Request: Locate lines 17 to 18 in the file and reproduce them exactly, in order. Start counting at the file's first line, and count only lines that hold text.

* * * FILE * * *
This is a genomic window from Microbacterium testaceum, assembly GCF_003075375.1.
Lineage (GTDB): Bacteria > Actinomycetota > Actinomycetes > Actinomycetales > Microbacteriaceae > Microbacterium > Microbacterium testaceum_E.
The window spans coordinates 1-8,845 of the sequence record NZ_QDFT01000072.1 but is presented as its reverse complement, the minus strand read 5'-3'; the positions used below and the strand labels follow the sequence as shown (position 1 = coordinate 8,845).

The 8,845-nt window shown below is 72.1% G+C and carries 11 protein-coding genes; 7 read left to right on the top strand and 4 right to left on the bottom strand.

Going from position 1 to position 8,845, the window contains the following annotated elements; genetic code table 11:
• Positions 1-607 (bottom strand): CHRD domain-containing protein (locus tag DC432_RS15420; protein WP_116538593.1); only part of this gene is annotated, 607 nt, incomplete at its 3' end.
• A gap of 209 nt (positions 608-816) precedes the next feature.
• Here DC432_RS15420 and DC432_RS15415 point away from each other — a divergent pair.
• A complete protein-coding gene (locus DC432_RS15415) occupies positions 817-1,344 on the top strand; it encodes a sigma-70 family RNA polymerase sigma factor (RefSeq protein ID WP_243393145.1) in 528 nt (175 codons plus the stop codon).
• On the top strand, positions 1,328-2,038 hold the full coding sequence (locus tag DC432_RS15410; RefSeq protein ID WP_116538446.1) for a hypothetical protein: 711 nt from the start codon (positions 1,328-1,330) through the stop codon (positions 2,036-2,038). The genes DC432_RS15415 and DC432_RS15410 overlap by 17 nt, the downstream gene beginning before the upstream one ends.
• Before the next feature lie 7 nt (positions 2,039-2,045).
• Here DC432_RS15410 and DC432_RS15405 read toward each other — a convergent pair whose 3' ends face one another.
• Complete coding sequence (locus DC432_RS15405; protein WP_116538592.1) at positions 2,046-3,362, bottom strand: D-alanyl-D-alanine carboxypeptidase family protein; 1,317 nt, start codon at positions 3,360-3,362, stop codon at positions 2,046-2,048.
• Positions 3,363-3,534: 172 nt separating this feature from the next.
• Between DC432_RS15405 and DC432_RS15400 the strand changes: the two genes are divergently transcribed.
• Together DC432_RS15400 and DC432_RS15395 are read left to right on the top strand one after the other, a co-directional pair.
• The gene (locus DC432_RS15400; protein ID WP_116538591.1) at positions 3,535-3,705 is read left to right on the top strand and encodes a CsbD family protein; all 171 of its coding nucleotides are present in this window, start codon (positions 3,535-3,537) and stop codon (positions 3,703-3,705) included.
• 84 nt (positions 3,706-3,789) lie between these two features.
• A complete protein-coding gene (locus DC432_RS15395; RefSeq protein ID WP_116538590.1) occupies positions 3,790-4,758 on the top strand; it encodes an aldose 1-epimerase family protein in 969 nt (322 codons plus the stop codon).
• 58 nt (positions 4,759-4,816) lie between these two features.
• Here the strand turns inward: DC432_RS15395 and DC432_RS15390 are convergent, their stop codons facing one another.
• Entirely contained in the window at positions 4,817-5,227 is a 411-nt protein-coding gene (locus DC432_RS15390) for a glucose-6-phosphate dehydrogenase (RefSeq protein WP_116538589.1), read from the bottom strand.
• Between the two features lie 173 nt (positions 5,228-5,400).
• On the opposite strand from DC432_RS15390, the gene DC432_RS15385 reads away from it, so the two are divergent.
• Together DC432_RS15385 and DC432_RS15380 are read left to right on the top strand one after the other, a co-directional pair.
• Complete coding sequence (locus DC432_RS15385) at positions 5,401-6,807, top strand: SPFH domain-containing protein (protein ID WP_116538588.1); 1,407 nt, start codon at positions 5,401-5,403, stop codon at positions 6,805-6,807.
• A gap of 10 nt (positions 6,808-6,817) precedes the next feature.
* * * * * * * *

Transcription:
• The gene (locus DC432_RS15400; protein ID WP_116538591.1) at positions 3,535-3,705 is read left to right on the top strand and encodes a CsbD family protein; all 171 of its coding nucleotides are present in this window, start codon (positions 3,535-3,537) and stop codon (positions 3,703-3,705) included.
• 84 nt (positions 3,706-3,789) lie between these two features.